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Issue No. 7, Article 4/May 12, 2006

Plenty of White Grubs Being Found in Cornfields

We have received numerous reports from people who have encountered relatively large numbers of white grubs in cornfields this spring. Thus far, although very little injury to the corn seedlings has been observed, the numbers of grubs being found (as many as 10 per foot of row) have people concerned. Although not all reports have included identification of the grubs to species, at least a couple of observers have confirmed that the grubs they found were Japanese beetle grubs.

Over the past several years, we have tried repeatedly to establish research trials to examine the efficacy of selected soil and seed-applied insecticides against Japanese beetle grubs. Unfortunately, we have had no luck in obtaining much useful data. Although many of the trials were established in fields where large numbers of grubs were present, we were never able to detect any differences in the amount of injury among the different treatments and the untreated check. In fact, we almost never observed injury in the untreated check plots. With counsel from Dr. Phil Nixon, a University of Illinois entomologist with experience with Japanese beetle grubs in turf, we have speculated that the grubs in our trials fed on organic matter rather than on corn roots. Although people have observed situations in which Japanese beetle grubs caused injury to corn seedlings, it is likely that Japanese beetle grubs cause very little injury to corn seedlings in most fields during most years. Nonetheless, large densities of white grubs are worth noting. If the growth of the corn seedlings is slowed, the effects of white grubs feeding on the roots become noticeable.


White grub and injured corn seedling. Note the purple stem and wilted leaves.

It's also important to determine the type of white grubs that are found. Masked chafer grubs and Japanese beetle grubs (both annual white grubs) may cause little injury to corn, but Phyllophaga grubs (3-year life cycle) can cause substantial injury by chewing off root hairs and small roots. Aboveground symptoms of grub injury include wilting and purpling and occasionally plant death, resulting in reduced plant populations. However, many other factors cause purpling, too, so make certain grubs are present before you blame purple plants on grub injury.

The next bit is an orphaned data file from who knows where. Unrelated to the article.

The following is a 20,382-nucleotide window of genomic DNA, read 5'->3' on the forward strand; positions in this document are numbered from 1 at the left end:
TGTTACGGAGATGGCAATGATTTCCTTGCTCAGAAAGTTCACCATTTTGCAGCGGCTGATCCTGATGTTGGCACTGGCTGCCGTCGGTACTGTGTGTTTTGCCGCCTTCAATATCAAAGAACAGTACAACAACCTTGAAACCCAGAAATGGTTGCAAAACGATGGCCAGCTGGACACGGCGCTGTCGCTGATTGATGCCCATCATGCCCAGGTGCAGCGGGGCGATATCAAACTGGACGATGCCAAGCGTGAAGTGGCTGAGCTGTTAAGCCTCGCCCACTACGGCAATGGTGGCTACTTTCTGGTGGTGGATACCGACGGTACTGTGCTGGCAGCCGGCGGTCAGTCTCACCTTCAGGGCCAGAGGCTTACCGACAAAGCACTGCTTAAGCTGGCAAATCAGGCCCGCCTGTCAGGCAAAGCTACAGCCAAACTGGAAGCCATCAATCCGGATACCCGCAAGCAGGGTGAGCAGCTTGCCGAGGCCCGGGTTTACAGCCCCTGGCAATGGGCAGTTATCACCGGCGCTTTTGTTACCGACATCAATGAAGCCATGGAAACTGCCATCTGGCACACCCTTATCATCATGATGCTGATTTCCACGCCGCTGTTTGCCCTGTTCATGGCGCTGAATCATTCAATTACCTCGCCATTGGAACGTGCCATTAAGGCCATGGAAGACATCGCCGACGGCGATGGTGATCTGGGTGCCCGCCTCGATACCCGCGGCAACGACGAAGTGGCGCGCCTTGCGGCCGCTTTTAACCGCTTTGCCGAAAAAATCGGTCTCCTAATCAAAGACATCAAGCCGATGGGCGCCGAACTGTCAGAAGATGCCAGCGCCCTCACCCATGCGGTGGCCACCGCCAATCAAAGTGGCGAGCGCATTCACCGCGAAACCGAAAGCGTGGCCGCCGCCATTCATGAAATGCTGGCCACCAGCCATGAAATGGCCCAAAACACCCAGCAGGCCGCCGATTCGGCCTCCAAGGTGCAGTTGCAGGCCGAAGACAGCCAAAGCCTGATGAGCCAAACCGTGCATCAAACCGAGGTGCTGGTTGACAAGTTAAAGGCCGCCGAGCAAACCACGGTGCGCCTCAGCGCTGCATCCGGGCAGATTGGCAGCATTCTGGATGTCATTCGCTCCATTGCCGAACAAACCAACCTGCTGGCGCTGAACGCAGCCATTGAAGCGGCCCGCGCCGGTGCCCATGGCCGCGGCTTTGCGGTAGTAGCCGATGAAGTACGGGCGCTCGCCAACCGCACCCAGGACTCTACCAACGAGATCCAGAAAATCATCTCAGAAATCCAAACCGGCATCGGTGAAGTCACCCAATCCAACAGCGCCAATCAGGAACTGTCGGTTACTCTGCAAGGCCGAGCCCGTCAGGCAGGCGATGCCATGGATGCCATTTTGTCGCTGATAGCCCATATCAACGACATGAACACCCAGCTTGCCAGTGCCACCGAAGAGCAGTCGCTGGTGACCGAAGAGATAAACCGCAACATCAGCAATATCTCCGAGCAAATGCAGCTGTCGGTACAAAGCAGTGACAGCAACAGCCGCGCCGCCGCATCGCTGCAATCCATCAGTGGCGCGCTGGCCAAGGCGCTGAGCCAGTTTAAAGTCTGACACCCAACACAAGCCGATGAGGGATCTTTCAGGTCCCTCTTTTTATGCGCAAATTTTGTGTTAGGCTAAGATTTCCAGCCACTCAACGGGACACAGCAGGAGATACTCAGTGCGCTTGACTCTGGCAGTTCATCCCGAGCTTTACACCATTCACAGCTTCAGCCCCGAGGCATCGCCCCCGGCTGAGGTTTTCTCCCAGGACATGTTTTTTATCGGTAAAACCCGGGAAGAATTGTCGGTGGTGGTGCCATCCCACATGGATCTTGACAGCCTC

White grubs can be identified "to type" by examining the pattern of hairs on the underside of the last abdominal segment (raster). Japanese beetle grubs have a V-shaped pattern of hairs on the raster, and Phyllophaga grubs ("true" white grub) have two parallel rows of hairs on the raster. Southern masked chafers have neither of these patterns on the raster.


Figure 1. Line drawings of a white grub and raster patterns of the southern masked chafter, Japanese beetle, and Phyllophaga (true white grub) grubs.

We would appreciate receiving any information you have about the effectiveness of soil or seed-applied insecticides against white grubs. We have more trials established this spring, but there is no guarantee that they will generate the type of information we seek. Therefore, your input could help us get a handle on the effectiveness of different products for control of white grubs. In greenhouse studies, Marlin Rice, extension entomologist at Iowa State University, determined that both the low and high rates of Cruiser and Poncho provided very good protection of seedling corn plants when the density was two grubs per plant. However, results from field tests are few and far between. Maybe we'll get lucky this year.--Kevin Steffey

Author:
Kevin Steffey

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